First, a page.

Widespread strikes and protests greet invitation to foreign retailers

Widespread strikes and protests greet invitation to foreign retailers

Date    September 22, 2012
Angry demonstrators disrupted trains and forced some shops and schools to close in a partly successful national strike protesting a government decision to cut fuel subsidies and open India's huge retail market to foreign companies.Disrupting trains, closing schools and shutting up shop … angry demonstrators pull off a national strike protesting a government decision to cut fuel subsidies and open India’s huge retail market to foreign companies. Photo: AP

DELHI: Shopkeepers across India shut their stores and many took to the streets to protest against the government’s recent decision to allow in foreign retailers such as Walmart and Tesco.

Traders and political activists blocked roads and climbed on trains on as part of a national strike on Thursday, holding up anti-Walmart posters and demanding that the government ”Take it back”.

Several politicians, including one whose party supports the coalition government of the Prime Minister, Manmohan Singh, said welcoming Walmart would destroy the small neighbourhood shops that are the backbone of Indian retailing.

”The government is lying that companies like Walmart will generate millions of jobs in India. What about the 50 million small traders and shopkeepers who will be ruined?” said Murli Manohar Joshi, an MP with the opposition Bharatiya Janata Party, echoing arguments that have been made in American cities again the mega-retailer.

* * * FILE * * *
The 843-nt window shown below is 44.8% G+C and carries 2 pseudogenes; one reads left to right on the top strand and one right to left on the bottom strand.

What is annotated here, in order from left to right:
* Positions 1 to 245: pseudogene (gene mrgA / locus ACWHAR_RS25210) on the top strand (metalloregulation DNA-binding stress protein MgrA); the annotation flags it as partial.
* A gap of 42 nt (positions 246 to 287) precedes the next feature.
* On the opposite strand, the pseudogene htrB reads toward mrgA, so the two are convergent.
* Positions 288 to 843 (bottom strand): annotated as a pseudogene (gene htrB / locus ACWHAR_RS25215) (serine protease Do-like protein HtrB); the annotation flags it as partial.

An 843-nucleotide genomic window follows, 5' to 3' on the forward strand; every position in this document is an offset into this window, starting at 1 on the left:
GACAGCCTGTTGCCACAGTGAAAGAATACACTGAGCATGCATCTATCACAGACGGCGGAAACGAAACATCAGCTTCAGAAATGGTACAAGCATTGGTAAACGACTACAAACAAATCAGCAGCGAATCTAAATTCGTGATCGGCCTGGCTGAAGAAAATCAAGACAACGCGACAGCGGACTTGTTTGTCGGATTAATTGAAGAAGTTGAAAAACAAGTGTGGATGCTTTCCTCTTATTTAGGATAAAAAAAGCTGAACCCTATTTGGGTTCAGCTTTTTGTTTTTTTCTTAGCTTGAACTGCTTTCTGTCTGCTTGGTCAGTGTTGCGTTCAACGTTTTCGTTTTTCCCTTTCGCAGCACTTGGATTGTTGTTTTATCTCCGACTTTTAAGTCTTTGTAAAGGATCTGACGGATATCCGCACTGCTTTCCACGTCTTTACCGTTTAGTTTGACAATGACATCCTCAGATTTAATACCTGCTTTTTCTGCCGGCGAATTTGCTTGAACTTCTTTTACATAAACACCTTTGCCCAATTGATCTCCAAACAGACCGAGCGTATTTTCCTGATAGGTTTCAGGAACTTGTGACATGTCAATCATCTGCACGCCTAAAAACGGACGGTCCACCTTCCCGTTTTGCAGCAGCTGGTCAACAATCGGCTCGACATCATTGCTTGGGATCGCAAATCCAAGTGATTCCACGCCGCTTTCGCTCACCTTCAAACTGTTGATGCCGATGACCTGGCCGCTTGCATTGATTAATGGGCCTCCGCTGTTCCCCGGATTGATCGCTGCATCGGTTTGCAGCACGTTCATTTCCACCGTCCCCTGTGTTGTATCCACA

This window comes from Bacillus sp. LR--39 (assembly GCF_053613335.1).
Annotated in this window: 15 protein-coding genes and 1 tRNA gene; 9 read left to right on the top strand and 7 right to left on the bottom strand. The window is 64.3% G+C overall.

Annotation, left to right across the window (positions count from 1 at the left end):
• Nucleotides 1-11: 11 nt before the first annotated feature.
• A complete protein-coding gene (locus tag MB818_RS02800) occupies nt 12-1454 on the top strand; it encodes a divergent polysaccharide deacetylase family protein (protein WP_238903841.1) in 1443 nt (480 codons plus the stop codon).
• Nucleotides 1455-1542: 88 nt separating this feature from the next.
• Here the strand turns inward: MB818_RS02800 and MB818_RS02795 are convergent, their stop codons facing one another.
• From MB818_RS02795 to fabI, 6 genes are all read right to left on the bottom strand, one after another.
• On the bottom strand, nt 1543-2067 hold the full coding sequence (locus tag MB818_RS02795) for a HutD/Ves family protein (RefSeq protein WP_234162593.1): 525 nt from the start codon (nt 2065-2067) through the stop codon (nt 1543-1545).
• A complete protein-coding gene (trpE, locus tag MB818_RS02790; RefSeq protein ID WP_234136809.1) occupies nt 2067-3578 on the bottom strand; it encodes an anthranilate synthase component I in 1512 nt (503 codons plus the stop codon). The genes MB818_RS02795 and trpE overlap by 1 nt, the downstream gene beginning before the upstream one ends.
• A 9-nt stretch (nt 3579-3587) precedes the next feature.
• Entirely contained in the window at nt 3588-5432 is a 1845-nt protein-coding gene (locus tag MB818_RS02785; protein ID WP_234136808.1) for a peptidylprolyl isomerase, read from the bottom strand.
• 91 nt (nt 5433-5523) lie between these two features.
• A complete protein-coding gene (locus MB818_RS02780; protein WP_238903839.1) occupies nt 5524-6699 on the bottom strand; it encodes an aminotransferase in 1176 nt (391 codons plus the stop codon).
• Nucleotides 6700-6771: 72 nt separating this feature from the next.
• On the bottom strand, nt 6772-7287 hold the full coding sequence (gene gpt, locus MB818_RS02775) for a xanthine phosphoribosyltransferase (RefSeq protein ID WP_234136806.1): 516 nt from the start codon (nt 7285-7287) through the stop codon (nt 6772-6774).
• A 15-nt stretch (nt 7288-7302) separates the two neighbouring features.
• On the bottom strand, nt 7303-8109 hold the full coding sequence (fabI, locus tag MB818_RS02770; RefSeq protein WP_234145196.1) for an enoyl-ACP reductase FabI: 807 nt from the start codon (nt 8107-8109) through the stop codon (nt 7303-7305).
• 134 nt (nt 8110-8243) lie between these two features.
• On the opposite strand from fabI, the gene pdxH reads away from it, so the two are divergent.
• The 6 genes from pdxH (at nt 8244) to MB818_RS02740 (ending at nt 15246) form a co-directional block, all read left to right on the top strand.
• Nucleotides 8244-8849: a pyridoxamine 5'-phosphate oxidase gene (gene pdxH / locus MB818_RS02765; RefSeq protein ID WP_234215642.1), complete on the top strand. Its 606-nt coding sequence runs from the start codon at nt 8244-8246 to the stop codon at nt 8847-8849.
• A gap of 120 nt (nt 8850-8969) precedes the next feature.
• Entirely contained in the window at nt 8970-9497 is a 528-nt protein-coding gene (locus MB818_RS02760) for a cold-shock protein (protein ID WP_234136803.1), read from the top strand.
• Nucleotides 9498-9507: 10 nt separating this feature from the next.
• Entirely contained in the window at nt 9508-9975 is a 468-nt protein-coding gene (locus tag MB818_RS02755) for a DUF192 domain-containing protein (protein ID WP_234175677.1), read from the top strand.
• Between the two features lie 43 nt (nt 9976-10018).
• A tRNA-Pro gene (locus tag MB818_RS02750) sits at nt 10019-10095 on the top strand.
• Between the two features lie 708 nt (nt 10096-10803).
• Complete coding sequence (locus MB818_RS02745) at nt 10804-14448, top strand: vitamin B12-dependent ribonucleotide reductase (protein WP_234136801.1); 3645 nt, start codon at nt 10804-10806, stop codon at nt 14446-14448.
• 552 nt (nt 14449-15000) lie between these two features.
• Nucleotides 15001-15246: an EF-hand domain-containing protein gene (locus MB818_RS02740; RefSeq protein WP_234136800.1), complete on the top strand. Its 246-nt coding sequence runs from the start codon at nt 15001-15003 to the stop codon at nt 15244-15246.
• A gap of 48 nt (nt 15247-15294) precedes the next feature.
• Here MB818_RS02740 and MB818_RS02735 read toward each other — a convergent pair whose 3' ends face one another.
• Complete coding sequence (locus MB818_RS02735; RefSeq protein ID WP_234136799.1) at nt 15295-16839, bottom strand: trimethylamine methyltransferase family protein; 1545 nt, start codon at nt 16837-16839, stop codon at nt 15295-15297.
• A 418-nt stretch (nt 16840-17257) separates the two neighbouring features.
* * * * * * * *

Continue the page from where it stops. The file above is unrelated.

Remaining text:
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”Most of Walmart’s goods are made by Chinese companies,” Mr Joshi said. ”This decision will mean that Chinese goods will enter India through the back door. It will not benefit Indians.”

On Tuesday, a key member of Dr Singh’s coalition withdrew from the government over the decision.

The government backed down from allowing foreign supermarkets last year in the face of similar opposition, but it says it will not do so again.

Dr Singh has been widely castigated for failing to push through reforms that the private sector says it desperately needs and for presiding over a sharp economic slowdown.

The Washington Post

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